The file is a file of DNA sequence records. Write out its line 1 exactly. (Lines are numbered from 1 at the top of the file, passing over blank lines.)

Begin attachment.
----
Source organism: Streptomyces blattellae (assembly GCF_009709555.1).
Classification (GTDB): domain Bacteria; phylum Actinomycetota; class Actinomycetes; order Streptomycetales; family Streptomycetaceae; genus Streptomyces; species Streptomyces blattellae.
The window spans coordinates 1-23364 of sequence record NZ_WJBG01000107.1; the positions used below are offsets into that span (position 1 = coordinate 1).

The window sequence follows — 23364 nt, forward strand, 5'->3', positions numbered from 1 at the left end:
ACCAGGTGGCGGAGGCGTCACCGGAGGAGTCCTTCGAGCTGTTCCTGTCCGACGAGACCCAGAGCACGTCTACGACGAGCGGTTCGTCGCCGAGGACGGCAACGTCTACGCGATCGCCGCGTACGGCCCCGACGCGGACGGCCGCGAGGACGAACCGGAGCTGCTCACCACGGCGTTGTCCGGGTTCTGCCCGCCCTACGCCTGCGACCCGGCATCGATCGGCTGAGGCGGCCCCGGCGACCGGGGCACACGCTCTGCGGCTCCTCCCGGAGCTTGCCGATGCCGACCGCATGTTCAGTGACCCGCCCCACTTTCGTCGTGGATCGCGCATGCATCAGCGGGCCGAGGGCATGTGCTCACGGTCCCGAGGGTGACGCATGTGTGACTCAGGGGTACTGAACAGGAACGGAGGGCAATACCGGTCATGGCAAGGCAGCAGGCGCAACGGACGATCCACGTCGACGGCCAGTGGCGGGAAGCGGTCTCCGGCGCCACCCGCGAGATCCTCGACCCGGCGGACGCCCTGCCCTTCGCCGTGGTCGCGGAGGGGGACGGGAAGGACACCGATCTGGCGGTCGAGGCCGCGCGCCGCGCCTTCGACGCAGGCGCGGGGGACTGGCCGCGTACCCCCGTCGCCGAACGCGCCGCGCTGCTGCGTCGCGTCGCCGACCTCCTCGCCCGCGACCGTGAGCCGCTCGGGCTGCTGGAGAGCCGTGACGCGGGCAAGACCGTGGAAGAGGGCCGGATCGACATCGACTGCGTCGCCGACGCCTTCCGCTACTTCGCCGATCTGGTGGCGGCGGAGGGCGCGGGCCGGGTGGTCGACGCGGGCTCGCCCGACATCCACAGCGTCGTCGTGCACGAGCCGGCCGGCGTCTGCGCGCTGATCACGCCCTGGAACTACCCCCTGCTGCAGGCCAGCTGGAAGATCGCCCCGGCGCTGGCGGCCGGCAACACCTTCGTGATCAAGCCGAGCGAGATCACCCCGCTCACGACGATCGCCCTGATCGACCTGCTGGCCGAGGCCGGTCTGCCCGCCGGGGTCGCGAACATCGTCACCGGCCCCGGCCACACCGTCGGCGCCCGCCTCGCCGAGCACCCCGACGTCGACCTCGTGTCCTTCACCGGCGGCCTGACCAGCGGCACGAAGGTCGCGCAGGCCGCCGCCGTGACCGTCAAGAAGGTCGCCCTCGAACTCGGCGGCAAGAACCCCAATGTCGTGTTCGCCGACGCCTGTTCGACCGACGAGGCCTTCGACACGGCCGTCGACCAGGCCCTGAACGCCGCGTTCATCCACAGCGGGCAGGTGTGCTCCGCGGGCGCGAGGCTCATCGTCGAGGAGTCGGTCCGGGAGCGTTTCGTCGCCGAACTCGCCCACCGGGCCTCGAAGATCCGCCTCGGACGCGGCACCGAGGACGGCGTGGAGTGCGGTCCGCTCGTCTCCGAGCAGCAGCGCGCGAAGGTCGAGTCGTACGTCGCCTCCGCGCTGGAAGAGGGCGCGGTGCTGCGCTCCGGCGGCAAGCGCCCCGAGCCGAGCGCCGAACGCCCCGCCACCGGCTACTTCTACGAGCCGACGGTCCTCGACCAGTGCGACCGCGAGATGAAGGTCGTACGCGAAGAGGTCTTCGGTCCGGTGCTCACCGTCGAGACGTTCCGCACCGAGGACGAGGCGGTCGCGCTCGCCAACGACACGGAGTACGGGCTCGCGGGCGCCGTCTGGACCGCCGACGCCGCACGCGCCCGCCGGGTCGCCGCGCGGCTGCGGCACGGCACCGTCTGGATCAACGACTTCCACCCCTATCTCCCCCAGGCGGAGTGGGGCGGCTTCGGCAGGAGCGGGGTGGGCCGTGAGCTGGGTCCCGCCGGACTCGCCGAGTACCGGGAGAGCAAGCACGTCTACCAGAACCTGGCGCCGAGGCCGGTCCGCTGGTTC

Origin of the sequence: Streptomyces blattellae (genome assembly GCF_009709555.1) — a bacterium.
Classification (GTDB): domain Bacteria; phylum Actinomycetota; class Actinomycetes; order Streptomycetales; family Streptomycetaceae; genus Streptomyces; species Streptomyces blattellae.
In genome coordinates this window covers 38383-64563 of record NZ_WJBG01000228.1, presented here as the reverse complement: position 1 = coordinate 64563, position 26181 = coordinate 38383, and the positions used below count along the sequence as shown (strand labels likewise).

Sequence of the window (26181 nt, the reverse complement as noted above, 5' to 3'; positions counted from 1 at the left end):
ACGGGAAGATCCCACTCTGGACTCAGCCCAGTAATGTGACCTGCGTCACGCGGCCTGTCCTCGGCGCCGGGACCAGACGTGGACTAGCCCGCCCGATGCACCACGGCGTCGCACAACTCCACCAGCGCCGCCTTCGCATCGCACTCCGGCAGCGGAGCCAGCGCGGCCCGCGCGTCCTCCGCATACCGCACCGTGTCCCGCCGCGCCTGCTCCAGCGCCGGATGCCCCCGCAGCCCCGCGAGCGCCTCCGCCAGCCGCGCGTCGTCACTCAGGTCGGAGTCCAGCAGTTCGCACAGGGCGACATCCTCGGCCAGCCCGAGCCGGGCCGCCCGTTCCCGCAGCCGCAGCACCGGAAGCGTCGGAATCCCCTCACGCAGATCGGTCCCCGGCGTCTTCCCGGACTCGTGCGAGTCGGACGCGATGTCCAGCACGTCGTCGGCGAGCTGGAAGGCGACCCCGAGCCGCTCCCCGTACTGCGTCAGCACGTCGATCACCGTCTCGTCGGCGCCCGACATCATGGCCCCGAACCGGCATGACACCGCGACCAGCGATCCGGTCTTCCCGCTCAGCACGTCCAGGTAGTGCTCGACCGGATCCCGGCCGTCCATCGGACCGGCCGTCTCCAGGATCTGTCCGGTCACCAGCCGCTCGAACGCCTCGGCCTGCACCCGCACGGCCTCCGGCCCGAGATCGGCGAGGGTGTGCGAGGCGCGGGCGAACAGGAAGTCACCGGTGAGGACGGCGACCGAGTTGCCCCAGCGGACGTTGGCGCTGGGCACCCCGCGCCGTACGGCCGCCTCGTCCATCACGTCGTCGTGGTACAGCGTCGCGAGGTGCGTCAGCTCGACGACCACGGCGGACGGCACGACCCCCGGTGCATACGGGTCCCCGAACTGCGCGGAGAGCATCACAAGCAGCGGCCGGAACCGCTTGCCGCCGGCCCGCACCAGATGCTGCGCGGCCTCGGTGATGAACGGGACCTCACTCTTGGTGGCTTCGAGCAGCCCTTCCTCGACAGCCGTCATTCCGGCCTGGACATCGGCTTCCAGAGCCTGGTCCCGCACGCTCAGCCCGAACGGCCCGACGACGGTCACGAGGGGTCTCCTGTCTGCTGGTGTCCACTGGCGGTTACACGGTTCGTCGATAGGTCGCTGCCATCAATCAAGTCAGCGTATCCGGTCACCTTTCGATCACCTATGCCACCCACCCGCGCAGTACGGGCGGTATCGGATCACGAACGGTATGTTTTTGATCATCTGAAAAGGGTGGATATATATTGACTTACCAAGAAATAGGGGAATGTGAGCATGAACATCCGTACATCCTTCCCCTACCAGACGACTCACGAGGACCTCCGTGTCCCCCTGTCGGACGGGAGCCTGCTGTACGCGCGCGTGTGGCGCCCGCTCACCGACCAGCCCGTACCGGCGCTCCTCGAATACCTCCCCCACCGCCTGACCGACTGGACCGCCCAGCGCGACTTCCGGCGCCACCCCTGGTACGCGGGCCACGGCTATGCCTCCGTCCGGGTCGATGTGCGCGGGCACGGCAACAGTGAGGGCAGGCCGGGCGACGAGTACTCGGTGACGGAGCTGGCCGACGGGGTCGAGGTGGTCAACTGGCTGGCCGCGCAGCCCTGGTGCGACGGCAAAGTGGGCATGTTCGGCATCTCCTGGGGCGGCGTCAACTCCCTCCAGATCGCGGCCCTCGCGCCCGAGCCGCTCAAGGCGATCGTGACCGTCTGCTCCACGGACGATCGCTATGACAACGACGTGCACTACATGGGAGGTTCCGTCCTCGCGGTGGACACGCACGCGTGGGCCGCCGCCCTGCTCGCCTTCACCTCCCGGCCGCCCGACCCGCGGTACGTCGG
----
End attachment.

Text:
Source organism: Streptomyces blattellae (assembly GCF_009709555.1).